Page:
It's the girl next door's birthday tomorrow and I'd arranged to take the kids to the zoo in Trivandrum. This meant that I escaped the noise for some of the time. The auto-rickshaw arrived at 9:30 and it was a great relief to get out of the area. We met up with Alessandra and Silvia, two Italian lady visitors to SISP (they came from SISP's aiutare i bambini sponsor organisation there), and had an enjoyable time walking around in the quiet and trees surrounding the enclosures. The environment for the animals is not especially good and very far from the standard of London Zoo for example. I would hate to be a big vulture, couped up all day in a cage too small to fly in. There was little in the way of greenery in a lot of the cages, many cages were empty, and there seemed to be a lot of peacocks making up the numbers. There was a limping lame stag deer which was in obvious pain because it kept licking it's swollen foot but the keeper just wiggled his head when it was pointed out. Anyway, the kids tell me they liked the zoo, which was the main objective.

Saturday, 15 November 2008

One month in India!

It's one month since I arrived in India and things for me at SISP are starting to improve. I feel more accepted by kids and staff alike. I imagine they're used to people coming and volunteering for a few weeks at most and so you are treated accordingly. I was invited to a team meeting on Friday and, although you can't expect permanent staff to change from speaking Malayalam, at certain points they spoke English to ask my opinion or find out information from me. Also I have run two full classes now and am gradually getting the kids to cooperate without having to resort to shouting. I'm trying to get accepted more as a regular teacher - volunteers are not all about fun and games! I'm also learning tricks to keep the kids engaged and occupied - it's a two-way learning process.

Last night my friend Phil Morgan (from JET) and his wife Jackie arrived at Hotel Samudra at the end of their tour of Southern India. I caught an auto-rickshaw over to see them and we, with their tour group, spent a very enjoyable evening having dinner at a beach-side restaurant with a refreshing breeze and the waves crashing a short way away. Nice to relax, hear their stories and catch up. Very pleasant! Today we got together and I showed them the coast from Samudra Beach to the fishing village of Vizhinjam. We happened to bump into Shajila, a young Muslim girl from SISP, and I discovered that she hadn't been to school recently because her mother was ill in hospital with Dengue fever. As she has no father she is having to cope keeping the home running. I'll have to let the guys at SISP know. Phil, Jackie and I then caught a small and rickety bus into Trivandrum. To be honest it was so bumpy, and with the normal Indian driving standards of involving swerving all over the roads, that I was a feeling a bit queasy by the time we arrived. But that soon eased and we did a spot of sight-seeing at the temple, the museum and Bazaar Road near East Fort. It was great to have decent conversations again and also not have to stop every five seconds to interpret!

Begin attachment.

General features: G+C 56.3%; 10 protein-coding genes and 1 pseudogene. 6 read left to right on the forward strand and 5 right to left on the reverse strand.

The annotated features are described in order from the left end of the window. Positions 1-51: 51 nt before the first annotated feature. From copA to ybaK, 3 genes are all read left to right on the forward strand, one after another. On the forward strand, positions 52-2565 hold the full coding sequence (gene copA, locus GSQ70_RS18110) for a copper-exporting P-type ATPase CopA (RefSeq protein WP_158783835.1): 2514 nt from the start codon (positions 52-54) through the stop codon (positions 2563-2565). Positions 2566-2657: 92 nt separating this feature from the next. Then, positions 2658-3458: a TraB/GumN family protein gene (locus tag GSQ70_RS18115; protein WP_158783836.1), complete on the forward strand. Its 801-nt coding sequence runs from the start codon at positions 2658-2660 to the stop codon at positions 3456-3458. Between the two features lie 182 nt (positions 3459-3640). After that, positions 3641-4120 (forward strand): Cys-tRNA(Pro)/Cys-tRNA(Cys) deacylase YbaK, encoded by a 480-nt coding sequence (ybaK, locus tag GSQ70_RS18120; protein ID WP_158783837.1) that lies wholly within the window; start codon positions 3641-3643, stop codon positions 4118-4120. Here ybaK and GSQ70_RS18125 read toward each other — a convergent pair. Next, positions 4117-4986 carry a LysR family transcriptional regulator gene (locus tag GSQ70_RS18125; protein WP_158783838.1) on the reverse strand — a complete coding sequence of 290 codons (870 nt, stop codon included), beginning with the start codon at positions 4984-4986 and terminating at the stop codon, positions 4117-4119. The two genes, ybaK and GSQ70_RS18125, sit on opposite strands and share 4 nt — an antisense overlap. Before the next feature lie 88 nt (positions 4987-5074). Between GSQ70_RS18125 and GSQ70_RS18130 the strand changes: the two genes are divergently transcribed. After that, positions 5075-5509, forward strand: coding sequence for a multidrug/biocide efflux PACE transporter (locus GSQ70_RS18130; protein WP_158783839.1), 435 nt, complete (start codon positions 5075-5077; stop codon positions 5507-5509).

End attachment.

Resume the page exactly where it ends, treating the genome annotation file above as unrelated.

Tuesday, 11 November 2008

Bats at Kovalam Junction

I went up to Kovalam Junction at dusk today, around 18:15, and saw the massive bats again. Their wingspan must be around 4ft, or 125cm, HUGE! They were roosting in a colony in one large tree at the junction itself and actually making quite a racket, unperturbed by the people and vehicles beneath. A few were flying around and landing back in the tree - I imagine they were just about to set off to feed somewhere. These monsters could be the "Indian Flying Fox" which is the largest of all bats and feeds exclusively on fruit. There was also one little bat - 15cm or so. It looked minute in comparison but would probably be considered large in the UK!

Monday, 10 November 2008

Lorry and Lightning

On the way to work a lorry had broken down on the busy road to Vizhinjam on a near-blind bend. There were a few bits of branch at the front and the rear to indicate that it was going nowhere - no cones, of course. It was a metre or so out from the side of the road and a few motorbikes were passing on the inside, and the other side was just wide enough for cars to pass yet they were trying to squeeze through two-abreast with pedestrians on the road too! Drivers could see one end of the lorry or the other from some distance yet they were still trying to overtake just before it. I saw a bus miss a 4x4 literally by an inch. The lorry has been there two days and an axle has been removed, presumably for repair. No tow-trucks here! There was a guy watching over it but that was all he could do - watch. It would need two people to coordinate the traffic. Madness!

Outside, right now, it is night time, with rain pouring down and thunder and lightning overhead. There's been thunder for much of the day and, as usual, it's been hot and very humid, but the rain only started this evening. As I write this there was a hell of a bang and flash overhead and I jumped out of my chair. I've now disconnected my laptop from the mains and from the cable modem, just in case! Christ!! Two more hellishly close cracks - I thought the ceiling was about to come down! And now the power's failed. Think I'd better call it quits for tonight!

Sunday, 9 November 2008

Updating the Blog

A fair number of hours were spent today in getting my Blog up to date. Without an Internet connection I had just been keeping notes which I have now copied to the blog and fiddled the post dates to make them look as if they were posted without delay.